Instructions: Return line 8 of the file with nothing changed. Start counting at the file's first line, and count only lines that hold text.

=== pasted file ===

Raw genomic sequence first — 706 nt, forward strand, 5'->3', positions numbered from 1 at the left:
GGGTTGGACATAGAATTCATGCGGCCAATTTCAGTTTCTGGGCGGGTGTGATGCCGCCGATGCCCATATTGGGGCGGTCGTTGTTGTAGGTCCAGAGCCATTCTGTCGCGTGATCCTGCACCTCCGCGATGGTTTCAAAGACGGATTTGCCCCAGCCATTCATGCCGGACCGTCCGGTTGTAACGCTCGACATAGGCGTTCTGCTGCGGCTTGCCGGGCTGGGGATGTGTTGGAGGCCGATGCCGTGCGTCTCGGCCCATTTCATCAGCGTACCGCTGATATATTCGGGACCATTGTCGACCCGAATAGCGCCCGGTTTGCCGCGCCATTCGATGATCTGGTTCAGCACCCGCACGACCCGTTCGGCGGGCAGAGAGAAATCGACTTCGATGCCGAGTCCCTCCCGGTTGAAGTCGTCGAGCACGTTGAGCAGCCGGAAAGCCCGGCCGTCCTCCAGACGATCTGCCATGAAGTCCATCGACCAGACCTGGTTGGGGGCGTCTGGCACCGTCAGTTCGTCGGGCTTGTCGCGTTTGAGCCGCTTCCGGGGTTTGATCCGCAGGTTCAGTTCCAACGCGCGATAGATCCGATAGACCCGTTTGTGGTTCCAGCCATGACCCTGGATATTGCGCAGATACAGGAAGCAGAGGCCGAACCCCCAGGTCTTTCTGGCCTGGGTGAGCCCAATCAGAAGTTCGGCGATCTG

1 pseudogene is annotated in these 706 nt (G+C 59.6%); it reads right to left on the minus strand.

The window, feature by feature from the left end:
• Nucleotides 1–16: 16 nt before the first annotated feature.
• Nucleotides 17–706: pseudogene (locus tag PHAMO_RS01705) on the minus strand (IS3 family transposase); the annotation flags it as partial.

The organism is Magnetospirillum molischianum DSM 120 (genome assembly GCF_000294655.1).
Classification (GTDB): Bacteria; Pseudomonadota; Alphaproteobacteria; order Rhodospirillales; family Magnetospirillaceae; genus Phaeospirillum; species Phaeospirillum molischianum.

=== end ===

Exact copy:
Classification (GTDB): Bacteria; Pseudomonadota; Alphaproteobacteria; order Rhodospirillales; family Magnetospirillaceae; genus Phaeospirillum; species Phaeospirillum molischianum.